Nitrous Oxide in the eastern tropical North Pacific
MetadataShow full item record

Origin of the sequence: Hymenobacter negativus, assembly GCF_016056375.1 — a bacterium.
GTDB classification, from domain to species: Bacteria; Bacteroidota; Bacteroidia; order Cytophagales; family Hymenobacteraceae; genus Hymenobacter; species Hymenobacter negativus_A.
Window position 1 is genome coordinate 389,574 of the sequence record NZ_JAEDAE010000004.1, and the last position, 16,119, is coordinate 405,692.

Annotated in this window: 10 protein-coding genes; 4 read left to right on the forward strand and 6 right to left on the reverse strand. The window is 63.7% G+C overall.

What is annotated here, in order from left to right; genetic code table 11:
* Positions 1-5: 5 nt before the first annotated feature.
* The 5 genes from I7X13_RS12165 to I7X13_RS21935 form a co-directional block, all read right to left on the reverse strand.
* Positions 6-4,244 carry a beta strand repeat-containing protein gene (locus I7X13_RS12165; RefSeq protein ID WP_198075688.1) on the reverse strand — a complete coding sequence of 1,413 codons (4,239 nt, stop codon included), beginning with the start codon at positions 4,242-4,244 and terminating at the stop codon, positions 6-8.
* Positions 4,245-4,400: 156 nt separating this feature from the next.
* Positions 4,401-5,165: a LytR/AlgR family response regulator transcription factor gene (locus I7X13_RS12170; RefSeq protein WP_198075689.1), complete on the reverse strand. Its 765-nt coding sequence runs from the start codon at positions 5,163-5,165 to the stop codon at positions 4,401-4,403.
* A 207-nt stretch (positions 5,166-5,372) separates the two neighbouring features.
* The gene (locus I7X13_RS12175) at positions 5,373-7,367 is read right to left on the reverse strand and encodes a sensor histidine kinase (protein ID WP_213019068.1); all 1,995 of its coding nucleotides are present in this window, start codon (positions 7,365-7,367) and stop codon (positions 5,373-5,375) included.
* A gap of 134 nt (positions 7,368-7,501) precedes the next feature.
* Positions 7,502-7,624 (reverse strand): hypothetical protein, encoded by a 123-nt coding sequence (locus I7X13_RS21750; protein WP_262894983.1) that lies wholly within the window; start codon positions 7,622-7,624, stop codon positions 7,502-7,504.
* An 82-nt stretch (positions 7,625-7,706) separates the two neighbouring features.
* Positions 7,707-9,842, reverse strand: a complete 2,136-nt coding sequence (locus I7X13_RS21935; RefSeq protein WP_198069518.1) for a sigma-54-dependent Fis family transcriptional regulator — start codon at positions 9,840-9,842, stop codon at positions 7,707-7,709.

[Author's abstract] Nitrous oxide (N2O) is an important greenhouse gas and is currently the most important ozone-depleting anthropogenic emission. However, its atmospheric budget is not well quantified, although it is well understood that the ocean is an important natural source of N2O to the atmosphere. Eastern-boundary ocean-upwelling zones containing large zones of oxygen-depleted intermediate waters, like the eastern tropical North Pacific (ETNP), are large sources of N2O to the atmosphere but they have not been adequately studied. I investigated the concentration of N2O between 20°N and 32.5°N in the ETNP aboard the R/V Thompson during March 17 – 27 2012. Surface waters were close to saturation between 22°N and 32.5°N and highly supersaturated at stations south of 22°N indicating a large source of N2O to the atmosphere south of 22°N.